GERMAN LIONS’ FAMOUS HISTORY
WHO are Eintracht Braunschweig? Formed 118 years ago, the club’s official title is Braunschweiger Turn-und-Sportverein Eintracht von 1895.Their nickname is The Lions. Their games are held at the 23,325 capacity Eintracht-Stadion in Braunschweig (Brunswick), a city of 1.1m people in northern Germany. Founder members of the German FA, they were one of the country’s most famous names before World War I I .
Eintracht were also one of 16 teams – chosen from 46 applicants – to be selected for the inaugural Bundesliga in 1963 and won their first and only title in 1966-67.
In 1971, ten players were fined and two suspended for taking bribes – not to fix matches but to put in extra effort. They have regularly been touched by tragedy. In 1949, goalkeeper Gustav Fahland died from internal bleeding two days after a collision with an opponent.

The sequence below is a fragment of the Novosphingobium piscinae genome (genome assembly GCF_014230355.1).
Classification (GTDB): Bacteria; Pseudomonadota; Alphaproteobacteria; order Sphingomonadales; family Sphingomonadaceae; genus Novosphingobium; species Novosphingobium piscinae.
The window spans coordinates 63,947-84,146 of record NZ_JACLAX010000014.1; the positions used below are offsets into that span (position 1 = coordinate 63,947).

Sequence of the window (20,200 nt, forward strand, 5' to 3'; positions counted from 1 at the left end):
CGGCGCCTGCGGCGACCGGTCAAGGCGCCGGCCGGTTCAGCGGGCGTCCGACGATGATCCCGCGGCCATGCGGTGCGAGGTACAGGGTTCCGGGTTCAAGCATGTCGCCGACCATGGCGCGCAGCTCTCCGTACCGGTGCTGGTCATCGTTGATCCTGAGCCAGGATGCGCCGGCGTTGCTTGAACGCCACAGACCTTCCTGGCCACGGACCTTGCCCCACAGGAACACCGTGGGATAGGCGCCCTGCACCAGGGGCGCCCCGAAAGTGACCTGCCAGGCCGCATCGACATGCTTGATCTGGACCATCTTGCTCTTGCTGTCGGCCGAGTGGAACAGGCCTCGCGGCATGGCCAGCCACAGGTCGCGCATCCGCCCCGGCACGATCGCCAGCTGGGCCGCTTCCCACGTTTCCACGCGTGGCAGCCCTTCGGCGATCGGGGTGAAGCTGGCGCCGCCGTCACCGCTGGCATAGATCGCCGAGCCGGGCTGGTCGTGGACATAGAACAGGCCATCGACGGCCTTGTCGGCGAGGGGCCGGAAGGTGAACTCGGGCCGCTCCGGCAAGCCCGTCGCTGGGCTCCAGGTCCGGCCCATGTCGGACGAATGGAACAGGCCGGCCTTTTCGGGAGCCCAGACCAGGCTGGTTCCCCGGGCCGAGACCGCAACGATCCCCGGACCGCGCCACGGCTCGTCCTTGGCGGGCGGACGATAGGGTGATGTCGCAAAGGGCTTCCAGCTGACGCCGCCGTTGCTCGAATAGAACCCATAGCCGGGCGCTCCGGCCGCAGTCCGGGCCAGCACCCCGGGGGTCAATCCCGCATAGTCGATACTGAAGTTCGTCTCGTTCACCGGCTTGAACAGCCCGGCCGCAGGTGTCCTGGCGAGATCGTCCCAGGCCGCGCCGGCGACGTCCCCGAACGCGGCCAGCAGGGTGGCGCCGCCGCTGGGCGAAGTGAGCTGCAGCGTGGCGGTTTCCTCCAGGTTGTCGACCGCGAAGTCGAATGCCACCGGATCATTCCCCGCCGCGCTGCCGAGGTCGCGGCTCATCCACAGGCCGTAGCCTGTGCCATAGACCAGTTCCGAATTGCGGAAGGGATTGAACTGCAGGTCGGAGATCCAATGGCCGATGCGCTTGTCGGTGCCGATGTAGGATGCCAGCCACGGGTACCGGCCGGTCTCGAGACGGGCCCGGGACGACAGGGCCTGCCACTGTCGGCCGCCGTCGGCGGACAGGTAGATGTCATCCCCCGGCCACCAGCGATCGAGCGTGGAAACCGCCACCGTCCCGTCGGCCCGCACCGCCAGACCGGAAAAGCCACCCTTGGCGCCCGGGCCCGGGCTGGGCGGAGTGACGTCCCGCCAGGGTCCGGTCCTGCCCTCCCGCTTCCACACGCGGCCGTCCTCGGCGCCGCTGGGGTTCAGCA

In 1968, long-serving forward Jurgen Moll was killed, along with his wife, in a car crash whilst returning from holiday. And Lutz Eigendorf, who fled communist East Germany to play for Kaiserslautern in 1979, also died in a car accident shortly after joining Braunschweig in 1983.The Stasi later admitted it had been a planned assassination. Their main rivals are Hannover 96. Eintracht have provided 13 players to the West German national team. Famous alumni include Paul Breitner, aWorld Cup winner in 1974, Wolfgang Dremmler, who won 27 caps for Germany, and Max Lorenz, a member of theWest Germany squad beaten by England in 1966.